U.S.-China Relations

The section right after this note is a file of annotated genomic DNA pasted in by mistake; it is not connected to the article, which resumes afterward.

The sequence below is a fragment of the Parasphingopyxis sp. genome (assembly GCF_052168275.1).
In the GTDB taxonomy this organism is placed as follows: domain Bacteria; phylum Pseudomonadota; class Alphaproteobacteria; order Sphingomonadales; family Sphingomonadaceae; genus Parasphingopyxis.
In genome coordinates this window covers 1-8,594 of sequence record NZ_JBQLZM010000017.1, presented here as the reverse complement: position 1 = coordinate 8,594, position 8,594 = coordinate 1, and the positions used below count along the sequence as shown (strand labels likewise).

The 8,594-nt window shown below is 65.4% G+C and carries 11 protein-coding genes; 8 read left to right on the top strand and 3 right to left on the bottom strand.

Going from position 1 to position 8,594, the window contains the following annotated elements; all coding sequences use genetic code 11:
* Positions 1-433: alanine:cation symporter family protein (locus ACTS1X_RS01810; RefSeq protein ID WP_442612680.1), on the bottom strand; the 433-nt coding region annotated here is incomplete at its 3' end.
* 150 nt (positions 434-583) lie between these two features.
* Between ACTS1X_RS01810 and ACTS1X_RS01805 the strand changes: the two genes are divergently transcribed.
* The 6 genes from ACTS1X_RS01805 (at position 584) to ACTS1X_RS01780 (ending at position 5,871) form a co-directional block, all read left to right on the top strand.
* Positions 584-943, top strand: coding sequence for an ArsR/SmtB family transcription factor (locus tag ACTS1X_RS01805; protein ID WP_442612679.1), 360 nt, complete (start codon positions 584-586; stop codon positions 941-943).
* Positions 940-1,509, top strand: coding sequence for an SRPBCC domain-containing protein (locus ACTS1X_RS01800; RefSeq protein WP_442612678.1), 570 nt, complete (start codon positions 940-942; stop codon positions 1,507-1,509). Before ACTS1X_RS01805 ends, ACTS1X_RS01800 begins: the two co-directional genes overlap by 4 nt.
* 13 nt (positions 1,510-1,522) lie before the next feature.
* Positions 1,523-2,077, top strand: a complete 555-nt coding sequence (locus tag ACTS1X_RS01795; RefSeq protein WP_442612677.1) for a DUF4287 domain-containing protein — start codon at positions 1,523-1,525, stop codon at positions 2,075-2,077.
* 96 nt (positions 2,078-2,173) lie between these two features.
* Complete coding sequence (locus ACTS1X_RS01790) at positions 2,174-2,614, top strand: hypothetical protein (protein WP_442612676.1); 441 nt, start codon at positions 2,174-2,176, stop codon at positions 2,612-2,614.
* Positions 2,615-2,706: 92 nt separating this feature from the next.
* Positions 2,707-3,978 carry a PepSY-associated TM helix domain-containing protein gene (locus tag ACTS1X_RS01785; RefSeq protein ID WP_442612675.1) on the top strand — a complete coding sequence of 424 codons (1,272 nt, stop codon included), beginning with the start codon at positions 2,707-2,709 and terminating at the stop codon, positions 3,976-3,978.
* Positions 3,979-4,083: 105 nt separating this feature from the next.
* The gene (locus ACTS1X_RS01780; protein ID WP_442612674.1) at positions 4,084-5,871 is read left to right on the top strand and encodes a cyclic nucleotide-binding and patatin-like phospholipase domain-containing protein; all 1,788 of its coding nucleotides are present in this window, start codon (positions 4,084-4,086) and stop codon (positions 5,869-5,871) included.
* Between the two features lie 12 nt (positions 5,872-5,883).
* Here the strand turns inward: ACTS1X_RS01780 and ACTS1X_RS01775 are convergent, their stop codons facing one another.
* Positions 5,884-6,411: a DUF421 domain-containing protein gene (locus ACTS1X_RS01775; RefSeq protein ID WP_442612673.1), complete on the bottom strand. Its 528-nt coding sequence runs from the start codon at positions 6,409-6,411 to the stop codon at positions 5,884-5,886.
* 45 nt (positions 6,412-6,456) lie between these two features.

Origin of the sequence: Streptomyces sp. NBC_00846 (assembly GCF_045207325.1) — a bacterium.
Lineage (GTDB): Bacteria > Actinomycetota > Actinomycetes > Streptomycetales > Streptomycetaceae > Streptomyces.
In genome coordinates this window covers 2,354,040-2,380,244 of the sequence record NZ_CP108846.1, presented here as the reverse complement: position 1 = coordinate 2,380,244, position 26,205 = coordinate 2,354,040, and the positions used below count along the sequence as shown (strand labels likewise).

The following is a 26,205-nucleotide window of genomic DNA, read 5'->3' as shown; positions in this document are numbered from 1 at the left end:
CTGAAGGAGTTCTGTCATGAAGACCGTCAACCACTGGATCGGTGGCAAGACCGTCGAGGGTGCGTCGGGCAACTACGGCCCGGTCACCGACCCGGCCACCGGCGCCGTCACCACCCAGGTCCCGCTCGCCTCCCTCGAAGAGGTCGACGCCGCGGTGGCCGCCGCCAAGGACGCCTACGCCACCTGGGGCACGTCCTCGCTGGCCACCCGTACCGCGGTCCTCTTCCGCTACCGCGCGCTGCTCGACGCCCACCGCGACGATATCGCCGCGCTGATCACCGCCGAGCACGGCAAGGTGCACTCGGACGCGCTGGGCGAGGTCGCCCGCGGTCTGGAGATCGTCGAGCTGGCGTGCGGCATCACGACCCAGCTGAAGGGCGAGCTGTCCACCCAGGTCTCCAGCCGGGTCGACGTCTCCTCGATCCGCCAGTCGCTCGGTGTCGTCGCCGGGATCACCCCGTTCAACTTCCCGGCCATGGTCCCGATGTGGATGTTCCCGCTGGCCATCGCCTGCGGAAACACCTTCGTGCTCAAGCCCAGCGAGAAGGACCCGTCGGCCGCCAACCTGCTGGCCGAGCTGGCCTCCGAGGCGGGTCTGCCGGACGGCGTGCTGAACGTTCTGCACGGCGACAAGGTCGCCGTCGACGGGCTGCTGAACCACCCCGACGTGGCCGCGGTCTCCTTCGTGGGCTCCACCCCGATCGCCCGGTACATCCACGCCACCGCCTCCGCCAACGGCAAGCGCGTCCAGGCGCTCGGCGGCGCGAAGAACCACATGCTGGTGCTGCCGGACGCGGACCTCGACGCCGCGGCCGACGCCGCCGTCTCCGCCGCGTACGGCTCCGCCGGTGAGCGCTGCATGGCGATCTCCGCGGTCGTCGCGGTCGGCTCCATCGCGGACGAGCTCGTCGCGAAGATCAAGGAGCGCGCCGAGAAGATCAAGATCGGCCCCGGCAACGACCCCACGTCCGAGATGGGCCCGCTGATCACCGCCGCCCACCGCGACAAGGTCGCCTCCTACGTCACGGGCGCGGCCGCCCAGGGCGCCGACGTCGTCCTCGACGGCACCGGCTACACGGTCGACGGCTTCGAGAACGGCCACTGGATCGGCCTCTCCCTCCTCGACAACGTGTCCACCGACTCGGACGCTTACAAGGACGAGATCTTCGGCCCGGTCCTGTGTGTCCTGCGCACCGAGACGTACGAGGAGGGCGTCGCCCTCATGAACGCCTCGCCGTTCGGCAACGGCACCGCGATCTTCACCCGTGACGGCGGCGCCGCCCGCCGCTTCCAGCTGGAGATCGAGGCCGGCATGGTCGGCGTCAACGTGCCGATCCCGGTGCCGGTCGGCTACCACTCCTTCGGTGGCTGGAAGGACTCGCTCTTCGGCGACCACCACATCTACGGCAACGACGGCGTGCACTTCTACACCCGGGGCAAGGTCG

February 4, 2015 U.S.-China Relations Australia, Japan, the Philippines, South Korea, and Thailand, and by expanding military cooperation with such countries as Singapore and Vietnam; Overview The U.S.-China relationship is currently one of the world’s most consequential bilateral relationships. After 35 years of fast-paced growth, China’s economy is now the world’s second largest in nominal terms, after the United States, and is estimated to have overtaken the U.S. economy as the largest economy in purchasing power parity (PPP) terms. The two economies are heavily interdependent and the two nations are major economic players in almost every region of the world. Both nations are also among the five vetowielding permanent members of the United Nations Security Council and have militaries that are operating in increasingly close proximity in Asia and beyond. China and the United States are, respectively, the world’s first and second largest emitters of greenhouse gases. On a trip to Beijing in November 2014, President Obama stated that, “the United States welcomes the continuing rise of a China that is peaceful, prosperous, and stable and that plays a responsible role in the world.” At the same time, the President has acknowledged elements of competition in the U.S.-China relationship and accused Chinese leaders of being “free riders” in the international system. Areas in which the two countries have presented competing visions include democracy promotion, Asian security, management of maritime territorial disputes, trade and investment, cyberspace, space, and foreign assistance. Leaders and Envoys The Communist Party of China founded the People’s Republic of China (PRC) in 1949 and has led the country since. China’s top leader, Xi Jinping (his family name, Xi, is pronounced “Shee”), has been Communist Party General Secretary and Central Military Commission Chairman since 2012, and State President since 2013. The Chinese Ambassador to the United States is Cui Tiankai (his family name, Cui, is pronounced “Tsway”). The U.S. Ambassador to China is former U.S. Senator Max Baucus. The Rebalance to the Asia-Pacific Region The Obama Administration’s overall approach to the AsiaPacific region involves a strategic rebalancing or “pivot” of U.S. priorities to the region. Chinese commentators have characterized the rebalance as intended to “contain” China. U.S. officials have denied that intention. After leaving office, an architect of the policy wrote that it was intended to “give comfort to countries uncertain about the impact of China’s rise and provide important balance and leadership.” The strategy, formally announced in 2011, includes: • “forging a broad-based military presence” in the region, including by strengthening bilateral alliances with • deepening relationships with emerging powers, including China, India, and Indonesia, and pursuing new engagement with others, such as Burma; • stepping up engagement with regional multilateral institutions, such as the Association of Southeast Asian Nations (ASEAN) and the East Asia Summit; and • expanding trade and investment and helping shape the region’s economic rules and norms, including through a proposed Trans-Pacific Partnership (TPP) trade agreement with 11 other nations. Chinese officials have been particularly critical of U.S. efforts to strengthen U.S. military relationships in the region, arguing that such efforts have been destabilizing. New Model of Major Country Relations President Xi’s signature policy toward the United States is what China calls a “new model of major country relations,” designed to head off the rivalry and conflict that have often bedeviled relations between established and rising powers over history. President Obama has agreed to work with Xi to build a “new model” relationship, but the two presidents have failed to agree on what it should entail. President Obama’s version is a relationship “defined by increased practical cooperation and constructive management of differences.” President Xi has emphasized “respecting each other’s sovereignty and territorial integrity, as well as choice of development path,” references to China’s claim to sovereignty over Taiwan, its rule in Hong Kong, Tibet, and the northwestern region of Xinjiang, and its insistence on continued Communist Party rule. Taiwan in the U.S.-China Relationship Agreements on Taiwan laid the foundation for the normalization of relations between the United States and China in 1979. In the 1972 Shanghai Communiqué, the United States declared that it “acknowledges that all Chinese on either side of the Taiwan Strait maintain there is but one China and that Taiwan is a part of China.” In a 1979 communiqué on the establishment of U.S.-China diplomatic relations, the United States agreed that it would henceforth have only “unofficial” relations with Taiwan. In a subsequent 1982 communiqué, the United States said it intended “gradually to reduce its sale of arms to Taiwan.” Concerned that the first two communiqués did not do enough to protect Taiwan’s interests, the U.S. Congress in March 1979 passed the Taiwan Relations Act or TRA (P.L. 96-8). The TRA declared that it is U.S. policy that the www.crs.gov | 7-5700 U.S.-China Relations decision to establish diplomatic relations with the PRC “rests upon the expectation that the future of Taiwan will be determined by peaceful means.” The TRA also mandated that the United States would sell Taiwan defense items “in such quantity as may be necessary to enable Taiwan to maintain a sufficient self-defense capability.” Beijing continues to vow to unify the PRC and Taiwan, by force if necessary. Washington continues to sell arms to Taiwan, over strenuous PRC objections. Both Washington and Beijing continue to plan for the possibility that they could one day find themselves involved in a military confrontation over Taiwan’s fate. In China’s case, such planning includes investment in what the U.S. Department of Defense (DOD) calls “anti-access/area-denial” (A2/AD) military capabilities designed to deter U.S. and other forces from intervening in a conflict in the Western Pacific. The Political/Security Relationship The United States and China have sought to expand cooperation in addressing global and regional challenges, such as the weak global economy, the Iranian and North Korean nuclear programs, climate change, Afghan reconstruction, and the Ebola epidemic. At the same time, the United States has raised concerns about China’s use of coercive tactics in its maritime territorial disputes with neighbors in the East China Sea and South China Sea; the alleged involvement of Chinese state actors in cyber espionage and cyber-theft against U.S. targets; China’s human rights record, including in the ethnic minority areas of Tibet and Xinjiang; and China’s resistance to calls for more democratic electoral reforms in Hong Kong. The military-to-military relationship has long lagged behind the broader relationship; both presidents have committed to work to change that. The two militaries have stepped up the pace of high-level exchanges. In November 2014, they agreed to a memorandum of understanding (MOU) on rules of behavior for safe military encounters at sea and in the air. In 2015, the United States hopes to complete an annex to the MOU on rules for air encounters. A longstanding source of friction is the issue of U.S. military ships and aircraft operating in international waters and airspace near China’s coast. China says it has a right to regulate such activities, and it has engaged in sometimes risky interceptions of U.S. vessels and aircraft to prove the point. The United States argues that international law gives China no such right. The Economic Relationship U.S.-China commercial ties have expanded rapidly over the past three decades. In nominal terms, total bilateral trade (imports and exports) rose from $2 billion in 1979 to $593 billion in 2014. In 2014, China was the United States’ second-largest trading partner, its third-largest export market, its biggest source of imports, and one of the two largest foreign holders of U.S. debt in the form of U.S. treasury securities. China is estimated to be a $350 billion market for U.S. firms, based on U.S. direct and indirect exports to China and sales by U.S.-invested firms in China. However, the bilateral economic relationship has become increasingly complex and often fraught with tension. From the U.S. perspective, many trade tensions stem from China’s incomplete transition to a free market economy. While China has significantly liberalized its economic and trade regimes since 1978, it continues to impose a number of state-directed policies that appear to distort trade and investment flows. Major areas of U.S. concern include China’s relatively poor record of intellectual property rights (IPR) enforcement and its alleged cyber theft of U.S. trade secrets; its mixed record on implementing its World Trade Organization (WTO) obligations; its extensive use of industrial policies, such as subsidies, to promote stateowned firms; trade and investment barriers; pressure put on foreign-invested firms in China to transfer technology in exchange for market access; and China’s efforts to hold down the value of the Chinese currency against the dollar. Many U.S. policy makers argue that such policies harm U.S. economic interests and have contributed to U.S. job losses. The United States and China are negotiating a “high standard” bilateral investment treaty (BIT) with the goal of expanding bilateral investment and trade opportunities. Dialogues The United States and China are engaged in more than 100 bilateral dialogues, although dialogue on strategic issues, such as nuclear weapons policy, remains limited. Highprofile annual dialogues include: • The Strategic and Economic Dialogue (S&ED), co- chaired on the U.S. side by the Secretary of State and the Secretary of the Treasury. Since 2011, the S&ED framework has included a Strategic Security Dialogue (SSD) that includes representatives of the two militaries. • The Joint Commission on Commerce and Trade (JCCT), co-chaired on the U.S. side by the Secretary of Commerce and the U.S. Trade Representative. Issues for the 114th Congress The 114th Congress is expected to monitor and address the security situation in the Asia-Pacific region, including China’s continuing military modernization, implementation of the U.S. strategic rebalance, and maritime disputes between China and its neighbors. In the 113th Congress, P.L. 113-291 required DOD to prepare a report, due in December 2015, on its strategy to prioritize U.S. defense interests in the region. The 114th Congress is also expected to consider the legislative framework for cybersecurity and bills to facilitate the approval of exports of liquid natural gas (LNG) to non-free trade agreement countries, potentially including China. Other issues the 114th Congress may consider include the U.S.-China BIT and regional TPP trade negotiations; China’s human rights record; China’s efforts to tighten control of the Internet; PRC-Taiwan tensions ahead of Taiwan’s 2016 presidential election; and developments in Hong Kong. Susan V. Lawrence, slawrence@crs.loc.gov, 7-2577 Wayne M. Morrison, wmorrison@crs.loc.gov, 7-7767 www.crs.gov | 7-5700 IF10119